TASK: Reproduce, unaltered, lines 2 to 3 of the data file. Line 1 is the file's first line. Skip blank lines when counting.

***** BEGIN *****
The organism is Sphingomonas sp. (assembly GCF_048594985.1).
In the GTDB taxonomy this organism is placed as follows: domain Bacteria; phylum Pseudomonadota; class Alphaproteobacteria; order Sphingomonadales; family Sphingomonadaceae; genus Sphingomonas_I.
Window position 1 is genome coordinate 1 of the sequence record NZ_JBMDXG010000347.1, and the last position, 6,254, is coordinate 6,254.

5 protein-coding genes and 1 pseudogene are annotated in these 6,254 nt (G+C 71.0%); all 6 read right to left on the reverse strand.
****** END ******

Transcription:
In the GTDB taxonomy this organism is placed as follows: domain Bacteria; phylum Pseudomonadota; class Alphaproteobacteria; order Sphingomonadales; family Sphingomonadaceae; genus Sphingomonas_I.
Window position 1 is genome coordinate 1 of the sequence record NZ_JBMDXG010000347.1, and the last position, 6,254, is coordinate 6,254.